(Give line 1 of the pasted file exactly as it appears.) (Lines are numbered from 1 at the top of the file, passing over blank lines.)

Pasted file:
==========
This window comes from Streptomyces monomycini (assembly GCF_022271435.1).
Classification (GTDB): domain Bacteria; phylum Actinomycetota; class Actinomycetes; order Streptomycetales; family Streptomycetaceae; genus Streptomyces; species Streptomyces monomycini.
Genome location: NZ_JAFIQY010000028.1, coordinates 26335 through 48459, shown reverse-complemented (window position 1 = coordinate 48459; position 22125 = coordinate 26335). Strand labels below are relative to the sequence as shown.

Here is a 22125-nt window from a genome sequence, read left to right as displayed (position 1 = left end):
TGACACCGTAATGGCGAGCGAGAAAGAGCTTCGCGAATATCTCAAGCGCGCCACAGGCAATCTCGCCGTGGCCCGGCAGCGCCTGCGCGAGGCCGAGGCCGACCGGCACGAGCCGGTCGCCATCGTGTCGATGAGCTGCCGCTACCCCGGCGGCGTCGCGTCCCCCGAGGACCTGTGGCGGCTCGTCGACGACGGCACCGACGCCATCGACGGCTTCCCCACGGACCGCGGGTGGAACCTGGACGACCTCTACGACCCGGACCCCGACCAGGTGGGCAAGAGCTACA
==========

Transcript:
This window comes from Streptomyces monomycini (assembly GCF_022271435.1).